Instead, I am loping around Cricket Hill, and the soccer players and the rugby games and the high-schoolers running laps, and it is still sunny and anything is still possible as I loop back around, along the backside of the golf course, and the lake.

I pass a family of raccoons, raccoons seem to be everywhere this spring, and today someone is feeding them and it seems like that must be a mistake, but what do I care about that as I cross into the woods and back onto the path.

I cannot care because I am escape and I am at the totem pole and there is just thirty minutes left in this run, an hour having passed just like that, and Rob Reiner is still in my head, talking about Spinal Tap and Stand By Me, and I am running and its getting dark, and I feel good, happy.

Why am I so focused on happy?

Because I’m not, not really, but I don’t want to forget all of that Los Angeles goodness, thinking about work, the space between work, building shit, traveling, and the need to force myself to say this is life, live it, enjoy it.

Be Shandling.

It’s just that’s it all fucked now.

There is a new boss.

He didn’t want telecommuting or any work from home, and I fought it, but I said fine.   He didn’t want me to teach during the workday and I fought that too, but again, I said fine.

I tried to manage-up, to engage him, to be positive and forward thinking, strategic, things I’m so good at, but he ignored me, and then he told me there were redundancies, that I was the redundancy, and that I had to go, now, email shut-off, turn-in my elevator key and door card.

I am no longer wanted.

Seventeen years.

That’s how long I held that job.

I had three other bosses along the way, all of whom I found ways to strive under, and not just strive, but excel.

I don’t feel panicked, yet, and there is even relief, which I feel guilty about.

But I don’t know what comes next.

I spent so much time planning and thinking before all of this, trying to make sense of what ought to come next, I just didn’t figure anything out.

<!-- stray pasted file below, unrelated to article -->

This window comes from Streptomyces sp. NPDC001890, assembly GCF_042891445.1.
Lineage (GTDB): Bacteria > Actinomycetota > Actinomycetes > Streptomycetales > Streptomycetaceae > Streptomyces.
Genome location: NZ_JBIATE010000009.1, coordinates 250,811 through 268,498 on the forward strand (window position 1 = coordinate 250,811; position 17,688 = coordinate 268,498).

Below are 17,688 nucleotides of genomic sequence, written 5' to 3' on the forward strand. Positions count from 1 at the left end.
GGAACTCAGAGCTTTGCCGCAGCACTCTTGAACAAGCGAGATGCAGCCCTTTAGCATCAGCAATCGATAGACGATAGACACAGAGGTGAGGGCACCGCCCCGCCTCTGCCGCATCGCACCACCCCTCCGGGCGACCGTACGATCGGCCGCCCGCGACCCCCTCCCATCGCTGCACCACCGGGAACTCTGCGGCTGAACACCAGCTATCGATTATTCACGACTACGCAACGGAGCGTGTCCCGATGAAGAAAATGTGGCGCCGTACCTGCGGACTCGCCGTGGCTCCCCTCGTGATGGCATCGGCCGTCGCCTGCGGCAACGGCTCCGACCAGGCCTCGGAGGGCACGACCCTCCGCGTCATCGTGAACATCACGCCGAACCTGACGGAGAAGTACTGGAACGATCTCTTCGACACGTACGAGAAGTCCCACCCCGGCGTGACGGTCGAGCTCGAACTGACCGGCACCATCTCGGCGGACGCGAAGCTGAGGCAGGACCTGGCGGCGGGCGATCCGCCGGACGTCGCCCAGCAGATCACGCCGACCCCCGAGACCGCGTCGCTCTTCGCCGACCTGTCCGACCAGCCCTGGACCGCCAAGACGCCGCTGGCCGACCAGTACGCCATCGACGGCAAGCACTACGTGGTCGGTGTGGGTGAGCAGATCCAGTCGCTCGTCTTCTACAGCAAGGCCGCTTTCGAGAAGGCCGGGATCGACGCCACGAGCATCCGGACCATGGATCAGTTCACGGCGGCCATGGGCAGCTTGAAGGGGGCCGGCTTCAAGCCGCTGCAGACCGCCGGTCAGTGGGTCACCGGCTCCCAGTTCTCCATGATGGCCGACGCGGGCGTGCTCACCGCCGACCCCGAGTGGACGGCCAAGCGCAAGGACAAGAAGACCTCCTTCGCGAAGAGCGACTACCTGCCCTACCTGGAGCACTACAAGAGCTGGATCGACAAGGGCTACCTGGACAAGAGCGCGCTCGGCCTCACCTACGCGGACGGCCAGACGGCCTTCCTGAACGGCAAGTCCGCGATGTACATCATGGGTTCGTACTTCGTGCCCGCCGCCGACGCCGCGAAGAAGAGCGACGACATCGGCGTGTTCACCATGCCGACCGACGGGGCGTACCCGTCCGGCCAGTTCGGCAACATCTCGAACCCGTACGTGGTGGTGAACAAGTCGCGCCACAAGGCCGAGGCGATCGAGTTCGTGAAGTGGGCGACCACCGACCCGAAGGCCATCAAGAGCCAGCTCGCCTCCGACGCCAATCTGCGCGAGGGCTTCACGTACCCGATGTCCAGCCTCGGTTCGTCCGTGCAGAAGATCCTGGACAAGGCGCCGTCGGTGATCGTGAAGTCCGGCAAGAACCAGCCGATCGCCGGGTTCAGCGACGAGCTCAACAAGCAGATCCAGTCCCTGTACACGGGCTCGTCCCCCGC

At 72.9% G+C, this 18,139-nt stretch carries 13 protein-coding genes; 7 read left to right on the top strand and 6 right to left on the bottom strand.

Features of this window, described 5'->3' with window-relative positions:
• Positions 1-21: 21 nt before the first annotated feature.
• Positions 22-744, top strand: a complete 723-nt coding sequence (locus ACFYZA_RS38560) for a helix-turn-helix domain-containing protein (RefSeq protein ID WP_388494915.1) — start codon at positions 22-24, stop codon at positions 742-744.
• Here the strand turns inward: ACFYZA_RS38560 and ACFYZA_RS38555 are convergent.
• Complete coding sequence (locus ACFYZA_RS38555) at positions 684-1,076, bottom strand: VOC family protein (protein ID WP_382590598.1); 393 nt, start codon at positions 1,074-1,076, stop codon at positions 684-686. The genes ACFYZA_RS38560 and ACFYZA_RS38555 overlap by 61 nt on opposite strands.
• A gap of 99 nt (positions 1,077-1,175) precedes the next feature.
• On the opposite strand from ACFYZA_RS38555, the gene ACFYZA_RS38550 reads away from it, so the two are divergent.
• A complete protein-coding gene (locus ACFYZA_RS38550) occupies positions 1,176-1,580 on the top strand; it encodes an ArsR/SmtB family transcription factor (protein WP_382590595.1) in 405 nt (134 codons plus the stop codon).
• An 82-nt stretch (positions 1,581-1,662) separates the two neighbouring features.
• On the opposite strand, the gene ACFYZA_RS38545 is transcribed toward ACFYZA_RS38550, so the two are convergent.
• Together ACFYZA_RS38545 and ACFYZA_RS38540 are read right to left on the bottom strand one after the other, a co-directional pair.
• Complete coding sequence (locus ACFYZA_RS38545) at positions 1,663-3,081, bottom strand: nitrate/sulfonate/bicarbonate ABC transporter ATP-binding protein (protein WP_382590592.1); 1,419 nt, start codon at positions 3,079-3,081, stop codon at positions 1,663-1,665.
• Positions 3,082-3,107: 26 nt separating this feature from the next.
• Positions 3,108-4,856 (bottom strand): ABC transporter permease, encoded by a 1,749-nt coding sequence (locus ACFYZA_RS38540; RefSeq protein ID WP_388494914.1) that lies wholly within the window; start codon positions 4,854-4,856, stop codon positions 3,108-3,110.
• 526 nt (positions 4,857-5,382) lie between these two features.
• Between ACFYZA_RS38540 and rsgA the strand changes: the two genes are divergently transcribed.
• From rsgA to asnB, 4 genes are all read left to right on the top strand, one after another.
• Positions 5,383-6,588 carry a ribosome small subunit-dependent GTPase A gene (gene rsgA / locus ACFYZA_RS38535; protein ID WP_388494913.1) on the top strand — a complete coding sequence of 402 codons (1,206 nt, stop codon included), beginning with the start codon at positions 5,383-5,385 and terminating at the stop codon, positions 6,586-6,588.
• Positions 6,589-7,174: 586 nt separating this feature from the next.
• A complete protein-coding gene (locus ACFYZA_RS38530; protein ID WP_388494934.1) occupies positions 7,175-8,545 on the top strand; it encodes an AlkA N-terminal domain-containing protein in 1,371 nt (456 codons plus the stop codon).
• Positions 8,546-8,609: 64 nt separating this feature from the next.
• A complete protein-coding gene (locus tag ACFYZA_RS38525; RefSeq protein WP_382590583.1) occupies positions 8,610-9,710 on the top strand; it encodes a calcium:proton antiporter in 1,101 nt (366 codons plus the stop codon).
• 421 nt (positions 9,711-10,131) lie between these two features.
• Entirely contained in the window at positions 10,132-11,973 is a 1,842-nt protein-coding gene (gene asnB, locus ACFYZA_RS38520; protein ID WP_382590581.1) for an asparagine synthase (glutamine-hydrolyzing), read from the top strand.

When I was in Los Angeles things seemed like they might just make sense for the first time in a long time.

There is work and there is the cool stuff – travel and writing, books and conferences – and it may not look just like I want it to, but I could embrace it anyway, and I could also do less while doing so, focusing on what works, and what makes me happy.

It seemed possible, all of it, instead I ended-up with nothing.

Yet, it is sunny, well it was, it’s dark now as I move past Fullerton again, and along the lake, my knees good, and my back, my birthday is looming.

I’m almost home, my long run coming to an end.

The house is empty, which is also nice, and also makes me happy.

But things need to be done too, there is no work for the first time in twenty years, and I have to make sense of it.

Still, someone will want me, something will break and the sun will shine.

I will be run.

I will be happy.

There will be work.

And things will make sense again.




Chicago, May 2016



About Ben Tanzer

Ben Tanzer is the author of the books 99 Problems, You Can Make Him Like You, Most Likely You Go Your Way and I’ll Go Mine, My Father’s House and So Different Now, among others. His blog can save your life.
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One Response to Spring, Again

  1. Erik Della Penna says:

    I dug this, the deceptive hope and catharsis, the arc of inner monologue during a jog.
    Unfortunately, I can’t jog for more than forty minutes.